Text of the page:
Judge Jimmie M. Edwards to speak at Maryville University’s Commencement
ST. LOUIS — Maryville University President Mark Lombardi announced today that the Honorable Jimmie M. Edwards of St. Louis will speak at the University’s Commencement Exercises at 10 a.m. Saturday, May 5, on campus.
Judge Edwards will also receive Maryville University’s John E. Simon Civic Service Award, named in honor of the late St. Louis businessman, philanthropist and Maryville University Trustee. The award recognizes Judge Edwards for bringing hope to troubled youth by pioneering the Innovative Concept Academy, an alternative school in St. Louis that has turned juvenile delinquents into college-bound high school graduates.
“Judge Edwards’ work is truly inspirational and his belief in the power of education is apparent,” Lombardi said. “We are very pleased he has accepted our invitation to address our graduates and their families.”
Judge Edwards said he looks forward to Maryville’s commencement. “I know all too well the importance of a solid education,” he said. “It is the key to a successful life, it is the message that I instill in every juvenile who appears in my courtroom and I am honored for this opportunity to address the graduates of Maryville University and congratulate them on this significant achievement in their lives.”
Maryville will celebrate its 139th commencement ceremony in an outdoor ceremony where more than 900 degree candidates will be honored.
Judge Edwards opened the Innovative Concept Academy with help from the St. Louis Public School District, MERS Goodwill Industries and numerous other supporters in 2009. The school provides a life-changing alternative to incarceration for many of its 350 students and creates a structured and disciplined atmosphere where students focus on mathematics, sciences and history. As they learn academics, the students also learn about opportunities gained through education—opportunities that often seem out-of-reach for families with histories of multi-generational poverty and crime.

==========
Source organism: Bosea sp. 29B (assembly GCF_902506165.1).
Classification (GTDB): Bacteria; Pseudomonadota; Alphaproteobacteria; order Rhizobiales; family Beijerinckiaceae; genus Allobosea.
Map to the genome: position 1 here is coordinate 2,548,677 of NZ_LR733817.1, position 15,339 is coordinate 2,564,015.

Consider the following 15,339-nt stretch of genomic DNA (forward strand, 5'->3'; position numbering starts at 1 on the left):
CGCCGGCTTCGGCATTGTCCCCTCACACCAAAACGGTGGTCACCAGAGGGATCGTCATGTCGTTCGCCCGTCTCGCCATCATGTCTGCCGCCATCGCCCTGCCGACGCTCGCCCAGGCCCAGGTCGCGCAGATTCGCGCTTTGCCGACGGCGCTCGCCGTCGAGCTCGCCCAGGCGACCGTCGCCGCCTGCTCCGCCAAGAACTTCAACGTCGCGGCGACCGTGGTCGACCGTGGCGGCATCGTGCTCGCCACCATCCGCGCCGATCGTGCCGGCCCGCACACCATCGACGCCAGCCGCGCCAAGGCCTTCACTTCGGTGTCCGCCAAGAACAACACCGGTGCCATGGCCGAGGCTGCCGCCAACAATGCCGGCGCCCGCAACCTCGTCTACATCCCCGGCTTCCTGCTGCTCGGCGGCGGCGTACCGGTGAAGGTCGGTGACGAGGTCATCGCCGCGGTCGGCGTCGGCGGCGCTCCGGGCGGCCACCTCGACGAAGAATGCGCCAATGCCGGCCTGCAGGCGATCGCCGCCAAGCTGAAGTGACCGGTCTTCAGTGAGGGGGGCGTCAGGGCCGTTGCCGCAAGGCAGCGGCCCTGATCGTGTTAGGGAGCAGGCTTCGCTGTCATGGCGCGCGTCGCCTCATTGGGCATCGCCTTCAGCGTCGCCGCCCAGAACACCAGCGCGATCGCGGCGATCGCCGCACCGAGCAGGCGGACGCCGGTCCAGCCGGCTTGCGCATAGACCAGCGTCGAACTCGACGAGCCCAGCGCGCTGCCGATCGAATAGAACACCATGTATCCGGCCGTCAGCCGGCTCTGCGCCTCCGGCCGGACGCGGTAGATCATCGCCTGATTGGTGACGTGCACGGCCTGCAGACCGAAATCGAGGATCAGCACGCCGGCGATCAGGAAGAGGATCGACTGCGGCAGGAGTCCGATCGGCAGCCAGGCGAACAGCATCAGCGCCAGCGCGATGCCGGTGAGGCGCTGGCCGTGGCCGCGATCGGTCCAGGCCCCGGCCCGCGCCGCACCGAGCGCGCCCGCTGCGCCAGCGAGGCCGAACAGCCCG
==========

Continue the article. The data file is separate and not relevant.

Judge Edwards’ inspiring compassion and his ability to analyze and create solutions have garnered considerable national attention. In 2011, People magazine named him one of its Heroes of the Year. He told the magazine that children who enter Innovative Concept Academy often have nightmares instead of dreams. As they are encouraged and taught, the students are exposed to new possibilities as they learn how to dream and hope for a better future.
The Early Show (CBS) and NBC’s Today Show have featured Judge Edwards and his work at the Academy, and many organizations and individuals—including retail giant, Walmart—have provided various kinds of support, such as funding for computers, programs in the arts and classroom tools and supplies. Now when juvenile offenders appear before him, Judge Edwards, a senior member of the circuit bench in St. Louis, has a viable sentencing option other than incarceration.
Former Missouri Governor John Ashcroft appointed Judge Edwards to the court in 1992. Judge Edwards has since served in various capacities on the court and has been its Chief Juvenile Court Judge for the past five years.
Judge Edwards’ ties to education are strong. He teaches law-related courses at Sanford Brown College and is a visiting lecturer at Washington University School of Law. He also serves as Special Missouri Supreme Court Judge and chairs the Missouri Supreme Court’s Records Committee.
Judge Edwards grew up in St. Louis in the same neighborhood where the Innovative Concept Academy is located. He earned both his undergraduate degree and his law degree from Saint Louis University in 1978 and 1982, respectively.
He and his wife, Stacy Maria Edwards, live in St. Louis and have three grown children: Murphy, Ashley and John.
Maryville University in suburban St. Louis enrolls nearly 3,900 students and offers more than 50 undergraduate, 10 master’s and four doctoral degree programs. U.S. News and World Report ranks Maryville among the “Best National Universities” in 2012. Maryville is private, independent and affordable with 91 percent of undergraduates receiving financial aid.